Red Faction: Armageddon

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Red Faction: Armageddon review
Josh Butler


A castle made of sand

Break on through

Given that Red Faction’s environmental destruction was originally a response to the oddity of locked doors proving a challenge to heroes armed with heavy explosives it seems a backwards step to punish the player with mission failure for taking any approach other than total annihilation (especially when enemy clearance is rarely stated as a mission objective). The widespread use of this archaic mechanic does guarantee frenetic, bloody battles throughout the game but it soon begins to feel more like a butcher’s busywork than a mercenary’s fight for survival.

This time that mercenary is Darius Mason, grandson of legendary freedom fighter Alec Mason. Fifty years after Mason Senior’s political struggle and ultimate victory over the enslaving Earth Defence League, Mars’ inhabitants are forced underground when Darius fails to prevent the destruction of the terraformers which sustain human-life on the planet’s surface. Years later, Darius again finds himself pitted against the strange cultist, Adam Hale. The same man that once outsmarted him and now intends to further disgrace him in the face of an increasingly desperate human population.

Even in its establishing scenes, Armageddon’s plot proves repetitive and incoherent and ultimately irrelevant, amounting to little more than a series of vague incentives to travel from MacGuffin fetch quest to generic switch to be pressed (with plenty of monster closets in-between). Familiarity breeds contempt, and as you become more and more aware of the superficial game-life extension the less inclined you feel to play its game. Ability enhancements inject some variety in to the proceedings, but with each level of skills unlocked at a specific stage of the game this too becomes formulaic.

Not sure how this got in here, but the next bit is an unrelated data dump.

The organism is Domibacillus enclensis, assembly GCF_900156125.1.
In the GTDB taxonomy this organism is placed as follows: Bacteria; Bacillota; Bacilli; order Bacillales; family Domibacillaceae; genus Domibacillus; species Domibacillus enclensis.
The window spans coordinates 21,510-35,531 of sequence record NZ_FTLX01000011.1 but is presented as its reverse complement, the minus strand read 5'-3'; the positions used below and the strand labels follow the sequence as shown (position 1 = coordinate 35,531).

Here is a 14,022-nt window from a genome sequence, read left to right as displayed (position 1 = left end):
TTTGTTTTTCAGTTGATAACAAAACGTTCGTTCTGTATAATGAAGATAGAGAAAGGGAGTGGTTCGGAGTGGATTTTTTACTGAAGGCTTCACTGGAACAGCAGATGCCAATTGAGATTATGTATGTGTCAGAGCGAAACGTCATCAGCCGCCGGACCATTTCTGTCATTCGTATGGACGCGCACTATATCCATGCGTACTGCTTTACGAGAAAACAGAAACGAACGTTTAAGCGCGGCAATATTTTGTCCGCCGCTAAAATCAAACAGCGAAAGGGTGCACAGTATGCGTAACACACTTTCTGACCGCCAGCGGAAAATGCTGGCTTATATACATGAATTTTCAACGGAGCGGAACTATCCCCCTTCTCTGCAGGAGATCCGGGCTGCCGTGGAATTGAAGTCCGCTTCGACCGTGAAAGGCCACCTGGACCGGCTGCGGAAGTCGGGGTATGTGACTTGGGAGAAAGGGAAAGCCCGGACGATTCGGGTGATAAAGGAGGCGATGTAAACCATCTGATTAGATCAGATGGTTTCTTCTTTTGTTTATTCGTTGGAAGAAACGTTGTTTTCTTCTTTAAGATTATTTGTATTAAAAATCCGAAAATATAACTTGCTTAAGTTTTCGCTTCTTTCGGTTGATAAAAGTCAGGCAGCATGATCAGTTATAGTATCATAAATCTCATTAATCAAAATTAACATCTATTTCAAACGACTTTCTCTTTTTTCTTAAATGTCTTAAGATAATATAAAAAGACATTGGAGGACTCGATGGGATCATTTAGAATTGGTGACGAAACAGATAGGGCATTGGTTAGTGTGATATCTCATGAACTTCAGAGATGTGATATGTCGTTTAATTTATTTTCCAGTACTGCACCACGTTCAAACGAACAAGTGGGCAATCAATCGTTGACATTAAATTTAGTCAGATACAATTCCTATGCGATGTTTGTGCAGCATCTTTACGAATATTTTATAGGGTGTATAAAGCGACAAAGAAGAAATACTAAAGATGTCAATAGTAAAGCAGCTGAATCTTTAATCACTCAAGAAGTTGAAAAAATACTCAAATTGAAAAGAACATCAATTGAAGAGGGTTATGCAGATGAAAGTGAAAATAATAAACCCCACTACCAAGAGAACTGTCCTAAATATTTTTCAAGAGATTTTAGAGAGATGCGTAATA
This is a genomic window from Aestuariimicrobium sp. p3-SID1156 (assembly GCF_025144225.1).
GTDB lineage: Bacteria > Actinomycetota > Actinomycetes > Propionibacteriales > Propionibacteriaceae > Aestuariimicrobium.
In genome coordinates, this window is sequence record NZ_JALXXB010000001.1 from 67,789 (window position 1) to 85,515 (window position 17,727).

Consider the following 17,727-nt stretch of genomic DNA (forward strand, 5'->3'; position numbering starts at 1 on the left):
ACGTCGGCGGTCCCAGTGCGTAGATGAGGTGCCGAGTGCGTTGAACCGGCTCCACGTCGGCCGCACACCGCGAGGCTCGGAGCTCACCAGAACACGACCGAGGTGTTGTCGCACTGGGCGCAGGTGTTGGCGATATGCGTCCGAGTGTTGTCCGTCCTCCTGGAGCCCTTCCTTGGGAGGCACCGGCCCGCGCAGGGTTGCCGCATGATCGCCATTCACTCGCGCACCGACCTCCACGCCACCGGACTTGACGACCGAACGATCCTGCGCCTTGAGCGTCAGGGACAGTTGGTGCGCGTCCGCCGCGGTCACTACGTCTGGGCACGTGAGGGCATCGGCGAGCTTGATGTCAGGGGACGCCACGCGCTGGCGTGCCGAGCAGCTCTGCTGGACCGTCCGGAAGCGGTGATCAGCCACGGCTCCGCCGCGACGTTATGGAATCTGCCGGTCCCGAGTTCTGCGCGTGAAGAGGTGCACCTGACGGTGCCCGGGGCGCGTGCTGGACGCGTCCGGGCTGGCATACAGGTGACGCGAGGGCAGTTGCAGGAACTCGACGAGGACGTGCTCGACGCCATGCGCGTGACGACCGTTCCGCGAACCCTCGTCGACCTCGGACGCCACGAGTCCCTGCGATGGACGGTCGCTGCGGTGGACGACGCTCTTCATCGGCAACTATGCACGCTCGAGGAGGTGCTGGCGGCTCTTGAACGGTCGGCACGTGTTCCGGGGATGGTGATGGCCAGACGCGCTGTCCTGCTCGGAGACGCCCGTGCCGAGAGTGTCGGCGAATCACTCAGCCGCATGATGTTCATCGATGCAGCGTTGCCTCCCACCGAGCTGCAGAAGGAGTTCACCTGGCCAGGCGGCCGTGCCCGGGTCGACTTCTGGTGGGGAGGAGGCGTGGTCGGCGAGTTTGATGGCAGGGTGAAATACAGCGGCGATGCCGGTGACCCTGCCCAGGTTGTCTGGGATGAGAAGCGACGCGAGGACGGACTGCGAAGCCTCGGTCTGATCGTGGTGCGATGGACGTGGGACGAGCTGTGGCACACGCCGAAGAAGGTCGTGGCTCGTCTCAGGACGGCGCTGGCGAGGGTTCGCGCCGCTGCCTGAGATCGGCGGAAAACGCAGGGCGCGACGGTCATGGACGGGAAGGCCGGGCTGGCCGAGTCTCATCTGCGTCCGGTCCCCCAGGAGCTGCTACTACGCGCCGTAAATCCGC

Laws of attrition

Visually, this game is both an impressive spectacle and a mundane trek through samey locals. In full battle enemies will be dynamically utilising environments and throwing all manner of fireworks in your direction with only occasional slow-down, and yet in a following encounter the same enemies will be climbing the same dull architecture giving little feel of progression. Voice work – whether in cutscenes, radio communications or discovered audiologs – is delivered with emotion and character and Darius himself is an easily likeable protagonist. The only issue is the lack of material the story gives them to work with and so interaction between the few recurring characters becomes a shallow, objective delivering affair.

The difficulty curve is irregular and after turning off the ridiculous auto-aim you will still find yourself giving more thought to whether you should raise or lower the difficulty than what tactics to use against the throng. Even slogging through a harder difficulty will only amount to 8-10 hours of repetitive gameplay and the humble multiplayer offerings of obligatory horde mode ‘Infestation’ and mindless destruct-a-thon ‘Ruin’ add little value.

Red Faction: Armageddon is fantastic fun at first, with little substance to reward further play. A great rental perhaps, as the short-term experience offers an involving run-and-gun alien blaster which is comparable to existing releases yet also individual enough to warrant interest. Ultimately the long-term experience doesn’t hold up, and the finely-crafted production crumbles due to poor support.


fun score


A varied and novel shooter experience.


Quickly devolves in to cheap repetition.